A Nonhuman Primate Model for Human Cerebral Malaria: Effects of Artesunate (Qinghaosu Derivative) on Rhesus Monkeys Experimentally Infected with Plasmodium coatneyi

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  • Institute of Pathology, Case Western Reserve University, U.S. Army Medical Component, Armed Forces Research Institute of Medical Sciences, Department of Immunology, Walter Reed Army Institute of Research, Walter Reed Army Medical Center, Cleveland, Ohio, Thailand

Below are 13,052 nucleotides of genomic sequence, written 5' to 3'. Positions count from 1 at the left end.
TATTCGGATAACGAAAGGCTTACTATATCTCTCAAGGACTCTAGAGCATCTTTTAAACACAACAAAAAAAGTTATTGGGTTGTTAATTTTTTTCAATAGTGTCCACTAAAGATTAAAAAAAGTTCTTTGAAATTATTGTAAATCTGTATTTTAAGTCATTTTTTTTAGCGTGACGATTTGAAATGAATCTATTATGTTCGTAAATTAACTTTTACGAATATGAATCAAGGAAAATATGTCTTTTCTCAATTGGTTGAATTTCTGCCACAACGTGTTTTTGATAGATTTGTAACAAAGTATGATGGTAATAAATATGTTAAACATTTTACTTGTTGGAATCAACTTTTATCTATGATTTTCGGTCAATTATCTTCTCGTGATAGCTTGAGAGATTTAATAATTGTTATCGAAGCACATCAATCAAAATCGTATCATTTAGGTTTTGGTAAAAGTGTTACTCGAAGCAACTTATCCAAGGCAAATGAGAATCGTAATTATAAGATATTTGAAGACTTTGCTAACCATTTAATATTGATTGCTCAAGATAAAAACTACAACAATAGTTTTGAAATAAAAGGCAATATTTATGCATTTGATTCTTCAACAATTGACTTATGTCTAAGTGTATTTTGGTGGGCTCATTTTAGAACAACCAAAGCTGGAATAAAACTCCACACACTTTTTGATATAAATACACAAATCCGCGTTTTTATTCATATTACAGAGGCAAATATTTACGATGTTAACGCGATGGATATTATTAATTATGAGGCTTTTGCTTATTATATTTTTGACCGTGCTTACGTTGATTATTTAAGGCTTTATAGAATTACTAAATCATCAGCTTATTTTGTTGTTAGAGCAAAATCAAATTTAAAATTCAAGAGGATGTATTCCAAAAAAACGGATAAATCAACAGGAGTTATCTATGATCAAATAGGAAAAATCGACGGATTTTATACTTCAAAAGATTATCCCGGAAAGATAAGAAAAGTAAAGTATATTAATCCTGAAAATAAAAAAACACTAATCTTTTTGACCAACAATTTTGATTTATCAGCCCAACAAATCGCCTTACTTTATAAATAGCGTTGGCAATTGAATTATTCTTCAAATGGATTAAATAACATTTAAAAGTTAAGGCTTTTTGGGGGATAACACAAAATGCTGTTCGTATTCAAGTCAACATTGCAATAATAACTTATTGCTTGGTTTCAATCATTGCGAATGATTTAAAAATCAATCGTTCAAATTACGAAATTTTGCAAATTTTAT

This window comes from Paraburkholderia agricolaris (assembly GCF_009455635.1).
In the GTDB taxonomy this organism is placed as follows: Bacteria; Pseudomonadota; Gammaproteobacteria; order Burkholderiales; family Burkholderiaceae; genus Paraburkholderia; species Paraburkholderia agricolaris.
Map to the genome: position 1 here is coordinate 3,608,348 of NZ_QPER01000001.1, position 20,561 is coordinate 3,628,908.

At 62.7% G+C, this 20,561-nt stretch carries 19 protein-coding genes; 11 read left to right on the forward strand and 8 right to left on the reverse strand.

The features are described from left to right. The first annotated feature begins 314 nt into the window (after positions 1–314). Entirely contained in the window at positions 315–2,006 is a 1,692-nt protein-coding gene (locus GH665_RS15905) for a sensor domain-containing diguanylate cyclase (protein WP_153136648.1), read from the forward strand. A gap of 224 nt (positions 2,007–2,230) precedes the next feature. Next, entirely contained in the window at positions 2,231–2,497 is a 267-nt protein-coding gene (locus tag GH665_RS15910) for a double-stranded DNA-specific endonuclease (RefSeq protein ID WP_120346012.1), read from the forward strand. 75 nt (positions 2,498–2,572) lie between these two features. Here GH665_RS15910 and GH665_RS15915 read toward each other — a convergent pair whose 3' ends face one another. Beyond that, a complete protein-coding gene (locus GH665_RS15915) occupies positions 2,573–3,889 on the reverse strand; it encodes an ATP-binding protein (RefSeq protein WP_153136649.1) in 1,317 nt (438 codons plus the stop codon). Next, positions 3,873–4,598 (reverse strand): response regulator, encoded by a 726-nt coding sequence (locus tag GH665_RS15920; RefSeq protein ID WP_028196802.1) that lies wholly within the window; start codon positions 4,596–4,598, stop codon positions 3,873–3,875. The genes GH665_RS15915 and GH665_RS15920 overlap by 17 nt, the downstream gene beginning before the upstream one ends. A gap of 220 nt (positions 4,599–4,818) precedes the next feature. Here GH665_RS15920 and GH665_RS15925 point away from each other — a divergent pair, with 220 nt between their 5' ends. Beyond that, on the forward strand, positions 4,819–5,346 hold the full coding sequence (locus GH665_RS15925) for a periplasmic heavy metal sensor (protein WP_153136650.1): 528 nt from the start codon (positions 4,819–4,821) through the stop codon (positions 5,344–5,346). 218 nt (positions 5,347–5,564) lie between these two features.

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We studied the effects of artesunate on rhesus monkeys infected with Plasmodium coatneyi. Sixteen rhesus monkeys were divided in four groups. Group I consisted of three monkeys that were splenectomized and were treated with three doses (loading dose: 3.3 mg/kg, maintenance doses: 1.7 mg/kg) of artesunate, group II consisted of three monkeys that were treated with three doses of artesunate (same as group I), group III consisted of two monkeys that were treated with one dose (3.3 mg/kg) of artesunate, and group IV consisted of five untreated monkeys. Parasitemias of these groups ranged from 13.3% to 19.5% before treatment. Twenty-four hours after administration, the parasitemia was reduced to 2.2% in group I and to < 0.1% in group II; parasitemia was lowered to 10.6% in group III only 3 hr after drug administration. The rate of sequestration in the cerebral microvessels, which was 29.4% in untreated animals, was < 0.1% in groups I and II (24 hr after treatment), and 2.0% in group III (3 hr after treatment). These data clearly indicate that artesunate not only reduced parasitemia, but also reduced the rate of parasitized red blood cell (PRBC) sequestration in cerebral microvessels. In an immunohistologic study, endothelial-leukocyte adhesion molecule-1 (ELAM-1) was not detected in group I after treatment with artesunate, although the presence of CD36, thrombospondin, intercellular adhesion molecule-1, IgG, and C3 in the cerebral microvessels was not altered. This is the first in vivo study to show that artesunate interferes with continued PRBC sequestration in the cerebral microvessels in cerebral malaria. By using this animal model, we may be able to evaluate strategies for management of severe malaria as well as for the development of antimalarials and vaccines to prevent and/or cure cerebral malaria.